The Story Behind NCIS' Signature Black And White Flash

The long-running crime drama NCIS is 18 seasons in and still going strong with a dedicated fanbase. The show centers on a fictional set of characters who make up a team of special agents from the Naval Criminal Investigative Service. Mark Harmon leads the cast as Leroy Jethro Gibbs, a Supervisory Special Agent who heads a Major Case Response Team (MCRT).

Fans who have kept up with all 18 seasons likely have a deep familiarity with the series and be in tune with all of its idiosyncrasies. One of the most defining features of the show, which fans are well aware of, is what is known as the "foof." Each episode contains four or five previews before each act of what is to come: Each of these acts ends with a black and white still shot with an accompanying sound — this sound is now known as the "foof." And the "foof" has a story behind it.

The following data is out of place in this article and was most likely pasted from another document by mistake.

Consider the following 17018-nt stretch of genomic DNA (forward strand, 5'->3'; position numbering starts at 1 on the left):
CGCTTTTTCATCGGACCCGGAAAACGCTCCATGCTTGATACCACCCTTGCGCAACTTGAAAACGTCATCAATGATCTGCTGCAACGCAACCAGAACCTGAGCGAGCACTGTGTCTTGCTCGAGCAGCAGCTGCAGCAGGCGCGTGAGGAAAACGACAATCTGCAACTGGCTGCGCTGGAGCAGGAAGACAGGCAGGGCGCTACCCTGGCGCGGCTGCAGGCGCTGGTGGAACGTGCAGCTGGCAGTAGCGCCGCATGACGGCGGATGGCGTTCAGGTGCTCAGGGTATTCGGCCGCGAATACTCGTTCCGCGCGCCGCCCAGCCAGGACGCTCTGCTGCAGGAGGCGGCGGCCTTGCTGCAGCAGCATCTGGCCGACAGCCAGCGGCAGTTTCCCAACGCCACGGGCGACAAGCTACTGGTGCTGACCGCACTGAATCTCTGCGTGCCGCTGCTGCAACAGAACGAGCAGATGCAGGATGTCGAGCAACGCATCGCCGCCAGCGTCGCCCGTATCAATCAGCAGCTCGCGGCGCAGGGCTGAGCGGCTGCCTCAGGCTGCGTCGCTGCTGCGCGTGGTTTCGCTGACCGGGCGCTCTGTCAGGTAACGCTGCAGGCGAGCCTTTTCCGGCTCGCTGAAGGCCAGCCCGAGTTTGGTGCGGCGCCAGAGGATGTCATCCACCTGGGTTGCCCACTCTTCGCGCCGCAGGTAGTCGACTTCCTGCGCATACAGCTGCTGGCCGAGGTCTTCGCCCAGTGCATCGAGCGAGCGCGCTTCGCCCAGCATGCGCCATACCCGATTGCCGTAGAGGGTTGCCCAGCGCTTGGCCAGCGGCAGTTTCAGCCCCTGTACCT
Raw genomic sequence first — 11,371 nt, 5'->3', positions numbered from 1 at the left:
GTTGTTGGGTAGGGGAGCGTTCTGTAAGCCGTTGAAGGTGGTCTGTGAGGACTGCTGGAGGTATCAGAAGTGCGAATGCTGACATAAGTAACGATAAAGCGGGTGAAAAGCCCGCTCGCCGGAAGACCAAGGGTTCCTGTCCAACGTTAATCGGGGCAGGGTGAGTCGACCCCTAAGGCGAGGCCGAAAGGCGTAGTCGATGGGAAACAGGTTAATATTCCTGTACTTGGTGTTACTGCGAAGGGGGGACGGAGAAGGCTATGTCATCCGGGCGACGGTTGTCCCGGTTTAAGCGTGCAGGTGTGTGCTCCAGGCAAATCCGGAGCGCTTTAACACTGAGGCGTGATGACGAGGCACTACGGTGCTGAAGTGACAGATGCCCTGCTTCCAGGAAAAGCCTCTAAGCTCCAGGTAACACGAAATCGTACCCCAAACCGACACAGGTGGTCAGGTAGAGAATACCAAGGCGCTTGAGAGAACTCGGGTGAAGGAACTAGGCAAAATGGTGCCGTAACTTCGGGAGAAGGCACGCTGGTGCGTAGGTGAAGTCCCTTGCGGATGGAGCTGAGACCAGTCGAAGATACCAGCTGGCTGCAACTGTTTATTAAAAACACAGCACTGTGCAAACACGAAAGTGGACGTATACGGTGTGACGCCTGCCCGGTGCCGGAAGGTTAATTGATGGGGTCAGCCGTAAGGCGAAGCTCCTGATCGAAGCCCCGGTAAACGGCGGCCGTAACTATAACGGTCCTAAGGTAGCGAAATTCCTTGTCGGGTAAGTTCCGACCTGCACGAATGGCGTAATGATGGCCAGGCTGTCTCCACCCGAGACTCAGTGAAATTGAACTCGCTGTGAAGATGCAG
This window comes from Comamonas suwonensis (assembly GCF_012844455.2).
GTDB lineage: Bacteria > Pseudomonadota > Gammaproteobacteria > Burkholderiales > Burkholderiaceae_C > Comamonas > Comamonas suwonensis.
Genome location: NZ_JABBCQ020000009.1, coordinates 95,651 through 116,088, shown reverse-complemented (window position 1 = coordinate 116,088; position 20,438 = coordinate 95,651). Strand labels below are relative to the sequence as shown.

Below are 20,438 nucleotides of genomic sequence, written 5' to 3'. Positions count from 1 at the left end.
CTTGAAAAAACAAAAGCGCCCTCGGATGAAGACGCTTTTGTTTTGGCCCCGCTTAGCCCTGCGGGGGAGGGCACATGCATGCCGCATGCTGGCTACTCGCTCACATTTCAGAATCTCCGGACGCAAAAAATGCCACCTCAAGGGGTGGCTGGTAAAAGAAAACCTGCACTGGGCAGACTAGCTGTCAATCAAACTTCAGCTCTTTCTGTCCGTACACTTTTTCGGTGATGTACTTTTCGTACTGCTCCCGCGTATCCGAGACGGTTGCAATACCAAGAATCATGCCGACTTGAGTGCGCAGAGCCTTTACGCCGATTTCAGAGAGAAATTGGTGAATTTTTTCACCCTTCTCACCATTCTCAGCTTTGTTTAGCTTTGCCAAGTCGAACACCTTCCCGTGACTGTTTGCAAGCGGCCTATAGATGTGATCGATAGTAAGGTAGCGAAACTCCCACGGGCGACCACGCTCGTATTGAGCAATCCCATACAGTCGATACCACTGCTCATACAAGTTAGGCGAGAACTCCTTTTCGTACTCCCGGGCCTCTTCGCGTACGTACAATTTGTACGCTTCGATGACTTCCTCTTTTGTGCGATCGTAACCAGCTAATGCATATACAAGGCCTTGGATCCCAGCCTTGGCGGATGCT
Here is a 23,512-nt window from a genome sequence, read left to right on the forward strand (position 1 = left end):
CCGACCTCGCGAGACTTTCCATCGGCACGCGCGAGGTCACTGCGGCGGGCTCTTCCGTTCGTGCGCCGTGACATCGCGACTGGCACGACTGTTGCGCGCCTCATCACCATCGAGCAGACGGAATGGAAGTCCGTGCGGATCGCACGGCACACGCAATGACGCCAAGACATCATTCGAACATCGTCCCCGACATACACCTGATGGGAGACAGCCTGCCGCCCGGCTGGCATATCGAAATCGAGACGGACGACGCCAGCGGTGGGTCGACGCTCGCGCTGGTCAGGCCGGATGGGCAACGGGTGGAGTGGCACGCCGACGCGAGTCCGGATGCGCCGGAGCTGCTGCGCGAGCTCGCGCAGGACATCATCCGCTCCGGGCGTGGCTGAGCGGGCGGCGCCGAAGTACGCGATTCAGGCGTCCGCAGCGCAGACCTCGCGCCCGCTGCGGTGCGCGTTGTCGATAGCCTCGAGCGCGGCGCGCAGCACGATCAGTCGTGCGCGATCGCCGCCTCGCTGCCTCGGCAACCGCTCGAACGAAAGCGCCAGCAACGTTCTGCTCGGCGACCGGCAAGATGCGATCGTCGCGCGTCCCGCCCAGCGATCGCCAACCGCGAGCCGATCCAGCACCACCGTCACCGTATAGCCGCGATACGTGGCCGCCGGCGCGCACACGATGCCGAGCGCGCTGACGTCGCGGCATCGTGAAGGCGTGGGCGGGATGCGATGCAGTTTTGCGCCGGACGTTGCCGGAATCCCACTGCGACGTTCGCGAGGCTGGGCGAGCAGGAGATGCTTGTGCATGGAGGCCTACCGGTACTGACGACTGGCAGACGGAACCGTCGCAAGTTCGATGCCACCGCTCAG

The creator wanted the show to have a distinct detail

One of the producers of the show, Charles Floyd Johnson, gave an interview with the Television Academy Foundation, in which he discussed the famous "foof."

Johnson gave credit to the show's creator, Don Bellisario, who was looking for an interesting detail to become associated with the show. He continued, about the process of creating it, "It came about with the idea of what the sound of an old flash sounded like and that was where it kind of developed [from]. And I don't remember even how we — maybe Don did — came up with the idea of calling it a 'foof.'"

Johnson then discussed how it became a form of amusement amongst the cast. He said, "Then actors loved it because then, whose face gets ended at the end of each act with the foof?" He ended the discussion by saying that they feel it has worked well as a transition within their episodes and, more so, has become "a hallmark of the show."